A Love So Sweet

By: Addison Cole

“Yup. Savannah called. Treat, enjoy your time with her. She misses you, and I’d venture a guess that you could use a little extended family time, too.”

He could say that again. Anything to keep his mind off Max.

Chapter Two

MAX ARMSTRONG DONNED her most comfortable jeans and her usual festival T-shirt on opening day. Chaz Crew, her boss and founder of the Indie Film Festival, had created so much buzz over the past few years that they were expecting more than forty thousand attendees. The festival grounds covered one hundred acres a few blocks from Main Street and boasted five new theaters. Also on the grounds were restaurants, gift shops, and a high-class hotel. Hotels in neighboring towns were booked a full year in advance of the festival.

Whether there were twenty thousand or fifty thousand attendees, Max was ready. She was nothing if not supremely organized. She’d been handling the festival sponsors and logistics for almost eight years, and there was nothing that could throw her off her game.

The afternoon films ran without a hitch, and so far, the celebrity speakers had made their appearances without any wardrobe malfunctions—a trick of the trade for gaining media exposure. Max ran a tight ship, and she was quick to nix any wayward thoughts celebs might conjure up.

Max spoke into her earpiece as she drove across the festival grounds. “Heading to the rear gate now. I’ll check on Dean.”

The ruckus between the celeb’s entourage and the media was creating a tornado of confusion. Photographers surrounded Connor Dean’s limousine and the two accompanying SUVs. She should have known this might happen. Dean was a local actor turned millionaire whose reputation had exploded since they’d booked him ten months earlier. She’d been wrong to think the Hulk-like security guards could manage a little drama. As she neared the scene, she rolled down her window and surveyed the ensuing chaos. Shouts and threats were tossed around like candy to children, and no one was making any headway. What on earth is that woman doing with her body halfway out of the sunroof on that limo? And what is she shouting? Legal jargon?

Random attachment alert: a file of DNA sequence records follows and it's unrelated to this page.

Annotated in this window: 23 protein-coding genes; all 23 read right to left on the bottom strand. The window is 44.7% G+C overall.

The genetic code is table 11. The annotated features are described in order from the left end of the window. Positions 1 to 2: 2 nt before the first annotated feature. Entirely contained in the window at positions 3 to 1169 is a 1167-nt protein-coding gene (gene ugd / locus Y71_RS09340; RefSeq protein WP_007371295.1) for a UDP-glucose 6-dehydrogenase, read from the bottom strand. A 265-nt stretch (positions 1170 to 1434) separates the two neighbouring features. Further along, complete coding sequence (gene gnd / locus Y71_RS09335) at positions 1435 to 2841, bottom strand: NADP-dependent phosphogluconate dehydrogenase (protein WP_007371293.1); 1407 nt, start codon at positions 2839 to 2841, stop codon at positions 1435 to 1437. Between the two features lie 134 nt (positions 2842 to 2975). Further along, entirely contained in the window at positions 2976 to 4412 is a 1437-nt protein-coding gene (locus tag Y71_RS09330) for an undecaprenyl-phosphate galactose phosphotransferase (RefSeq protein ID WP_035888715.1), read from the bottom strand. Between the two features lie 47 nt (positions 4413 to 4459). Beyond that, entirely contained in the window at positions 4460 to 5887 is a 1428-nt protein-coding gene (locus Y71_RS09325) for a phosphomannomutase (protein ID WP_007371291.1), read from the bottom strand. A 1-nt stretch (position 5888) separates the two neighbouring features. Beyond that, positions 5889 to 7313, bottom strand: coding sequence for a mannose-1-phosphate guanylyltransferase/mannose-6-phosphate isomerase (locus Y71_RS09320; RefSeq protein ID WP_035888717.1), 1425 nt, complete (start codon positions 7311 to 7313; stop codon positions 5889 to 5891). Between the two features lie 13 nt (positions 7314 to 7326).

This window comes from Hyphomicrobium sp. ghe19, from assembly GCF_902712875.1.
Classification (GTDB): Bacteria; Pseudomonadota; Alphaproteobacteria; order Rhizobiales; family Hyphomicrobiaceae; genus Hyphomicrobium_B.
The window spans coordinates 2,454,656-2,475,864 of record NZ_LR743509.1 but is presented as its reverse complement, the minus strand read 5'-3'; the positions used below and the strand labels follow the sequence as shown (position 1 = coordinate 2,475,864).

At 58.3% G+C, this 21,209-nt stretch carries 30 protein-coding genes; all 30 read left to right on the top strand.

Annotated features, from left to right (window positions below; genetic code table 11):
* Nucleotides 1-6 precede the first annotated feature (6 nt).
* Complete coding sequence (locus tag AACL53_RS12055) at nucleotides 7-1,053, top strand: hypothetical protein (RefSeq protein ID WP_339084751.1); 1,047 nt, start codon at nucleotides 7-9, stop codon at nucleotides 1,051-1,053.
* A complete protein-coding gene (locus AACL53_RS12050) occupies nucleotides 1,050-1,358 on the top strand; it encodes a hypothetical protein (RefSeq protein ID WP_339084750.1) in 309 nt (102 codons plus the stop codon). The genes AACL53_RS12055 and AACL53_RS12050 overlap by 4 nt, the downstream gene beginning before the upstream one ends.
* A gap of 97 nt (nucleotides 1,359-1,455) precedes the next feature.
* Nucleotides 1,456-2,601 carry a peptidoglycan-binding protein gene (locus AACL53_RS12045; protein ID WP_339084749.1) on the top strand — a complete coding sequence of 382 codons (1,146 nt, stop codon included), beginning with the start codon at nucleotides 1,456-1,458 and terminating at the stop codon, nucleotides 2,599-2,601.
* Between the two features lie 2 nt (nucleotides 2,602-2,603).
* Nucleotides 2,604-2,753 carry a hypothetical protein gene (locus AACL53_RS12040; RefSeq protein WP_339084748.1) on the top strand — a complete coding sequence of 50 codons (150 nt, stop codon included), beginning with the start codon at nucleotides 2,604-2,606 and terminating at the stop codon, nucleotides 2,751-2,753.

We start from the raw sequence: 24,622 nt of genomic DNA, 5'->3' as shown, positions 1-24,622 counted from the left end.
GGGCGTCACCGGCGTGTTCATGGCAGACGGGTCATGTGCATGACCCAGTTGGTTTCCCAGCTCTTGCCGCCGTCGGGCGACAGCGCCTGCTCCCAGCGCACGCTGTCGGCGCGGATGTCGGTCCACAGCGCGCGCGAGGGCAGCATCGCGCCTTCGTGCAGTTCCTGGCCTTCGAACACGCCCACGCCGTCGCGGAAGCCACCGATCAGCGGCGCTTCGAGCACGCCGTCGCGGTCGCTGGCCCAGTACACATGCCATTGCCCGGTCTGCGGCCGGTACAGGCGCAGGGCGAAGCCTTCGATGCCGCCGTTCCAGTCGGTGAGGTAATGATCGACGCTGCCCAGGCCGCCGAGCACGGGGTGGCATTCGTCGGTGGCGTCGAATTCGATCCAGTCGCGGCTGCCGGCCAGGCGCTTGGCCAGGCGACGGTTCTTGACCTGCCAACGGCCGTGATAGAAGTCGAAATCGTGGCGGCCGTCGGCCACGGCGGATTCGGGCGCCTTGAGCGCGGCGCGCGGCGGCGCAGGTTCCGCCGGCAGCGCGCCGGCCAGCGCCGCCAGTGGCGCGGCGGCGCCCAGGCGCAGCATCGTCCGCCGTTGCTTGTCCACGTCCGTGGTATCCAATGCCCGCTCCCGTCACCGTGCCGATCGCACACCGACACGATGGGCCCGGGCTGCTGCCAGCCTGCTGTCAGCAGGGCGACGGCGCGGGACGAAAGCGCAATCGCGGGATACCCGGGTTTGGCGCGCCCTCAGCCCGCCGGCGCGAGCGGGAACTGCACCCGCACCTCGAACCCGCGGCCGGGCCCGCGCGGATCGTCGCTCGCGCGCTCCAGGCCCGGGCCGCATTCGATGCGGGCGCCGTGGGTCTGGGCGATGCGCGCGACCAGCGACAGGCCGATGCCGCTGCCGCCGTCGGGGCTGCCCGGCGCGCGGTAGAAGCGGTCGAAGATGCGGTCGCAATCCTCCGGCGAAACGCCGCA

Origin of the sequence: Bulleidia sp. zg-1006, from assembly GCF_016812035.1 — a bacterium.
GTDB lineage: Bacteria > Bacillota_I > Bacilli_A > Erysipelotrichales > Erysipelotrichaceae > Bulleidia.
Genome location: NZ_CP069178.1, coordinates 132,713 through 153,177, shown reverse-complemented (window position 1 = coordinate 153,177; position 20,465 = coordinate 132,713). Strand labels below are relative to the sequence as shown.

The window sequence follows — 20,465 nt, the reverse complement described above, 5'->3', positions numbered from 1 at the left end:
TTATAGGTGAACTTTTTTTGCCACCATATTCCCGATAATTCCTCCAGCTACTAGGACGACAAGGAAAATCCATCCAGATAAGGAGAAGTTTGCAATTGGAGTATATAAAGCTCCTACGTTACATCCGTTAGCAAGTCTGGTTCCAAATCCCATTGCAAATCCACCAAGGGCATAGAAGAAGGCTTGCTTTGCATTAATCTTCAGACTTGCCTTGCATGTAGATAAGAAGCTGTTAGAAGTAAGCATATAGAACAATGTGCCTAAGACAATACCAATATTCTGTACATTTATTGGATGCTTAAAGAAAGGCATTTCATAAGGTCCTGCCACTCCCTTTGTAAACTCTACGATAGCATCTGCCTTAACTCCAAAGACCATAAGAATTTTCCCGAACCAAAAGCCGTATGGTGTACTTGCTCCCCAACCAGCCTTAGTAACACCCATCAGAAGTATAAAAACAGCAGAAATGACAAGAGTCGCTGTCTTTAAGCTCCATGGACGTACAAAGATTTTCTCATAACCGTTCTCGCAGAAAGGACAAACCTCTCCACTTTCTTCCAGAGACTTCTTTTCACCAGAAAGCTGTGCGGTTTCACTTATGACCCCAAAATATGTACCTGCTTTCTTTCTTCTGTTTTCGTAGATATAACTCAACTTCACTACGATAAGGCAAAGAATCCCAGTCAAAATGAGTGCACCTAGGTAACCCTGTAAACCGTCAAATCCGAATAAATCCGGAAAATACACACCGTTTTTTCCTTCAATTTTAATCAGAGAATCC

Max parked right in front of the first SUV, threw open her door, and stepped from the car, hoping to create a long enough pause to get the crowd’s attention. When that didn’t work, she moved to Plan B, and climbed onto the roof of her car. She raised her hands in the air, and with a quick flip of a switch on the control panel on her belt, she turned on the intercom mounted above the gate.

TREAT PULLED UP to the rear gate behind a mass of media surrounding a number of cars. He rolled down his window and was met with too many shouts to decipher. It was obvious no one was going anywhere anytime soon. He pulled into the parking lot outside the fence and decided he’d run in, say hello to Savannah, and tell her he’d catch up with her later at their father’s ranch. The last thing he needed was to deal with this type of headache.

He heard his sister’s voice and swiftly scanned the crowd. If anyone was giving her a hard time, he’d set them straight. Savannah was standing with her body out of the limousine’s sunroof, shouting who knew what as the media hollered questions at Connor through the slightly open tinted limousine window.

Treat leaned against the entrance to the gate, crossed one foot over the other, and watched his little sister in action. Her long auburn hair looked like fire against her serious more-green-than-hazel eyes. She’d inherited their mother’s spitfire personality and was the only one to have their mother’s coloring, while he and his brothers took after their dark-haired father.

Savannah’s gaze shifted in his direction, and her scowl morphed into an excited smile as she hoisted herself through the sunroof like she climbed mountains for a living.

Treat pushed away from the fence and headed toward his sister in full protective mode. She might be tough, but those media animals pushing their way forward could easily injure her. He plowed through the crowd. His six-foot-six frame naturally commanded more space, and the sea of paparazzi parted for him. He gently persuaded the few that remained in his path with a domineering stare—a stare he hadn’t needed to rely upon since Savannah was a teenager, when he and his brothers had spent countless hours keeping horny boys away from their precious sister.

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